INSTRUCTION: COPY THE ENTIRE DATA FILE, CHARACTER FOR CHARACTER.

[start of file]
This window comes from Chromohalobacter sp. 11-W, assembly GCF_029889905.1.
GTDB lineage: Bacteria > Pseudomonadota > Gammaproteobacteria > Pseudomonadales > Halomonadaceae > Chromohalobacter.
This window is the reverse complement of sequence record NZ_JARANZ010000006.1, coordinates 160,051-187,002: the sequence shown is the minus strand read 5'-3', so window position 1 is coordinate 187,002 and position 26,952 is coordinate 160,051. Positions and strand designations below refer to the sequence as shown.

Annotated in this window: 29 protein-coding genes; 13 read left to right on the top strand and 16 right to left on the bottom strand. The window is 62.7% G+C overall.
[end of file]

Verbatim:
This window comes from Chromohalobacter sp. 11-W, assembly GCF_029889905.1.
GTDB lineage: Bacteria > Pseudomonadota > Gammaproteobacteria > Pseudomonadales > Halomonadaceae > Chromohalobacter.
This window is the reverse complement of sequence record NZ_JARANZ010000006.1, coordinates 160,051-187,002: the sequence shown is the minus strand read 5'-3', so window position 1 is coordinate 187,002 and position 26,952 is coordinate 160,051. Positions and strand designations below refer to the sequence as shown.

Annotated in this window: 29 protein-coding genes; 13 read left to right on the top strand and 16 right to left on the bottom strand. The window is 62.7% G+C overall.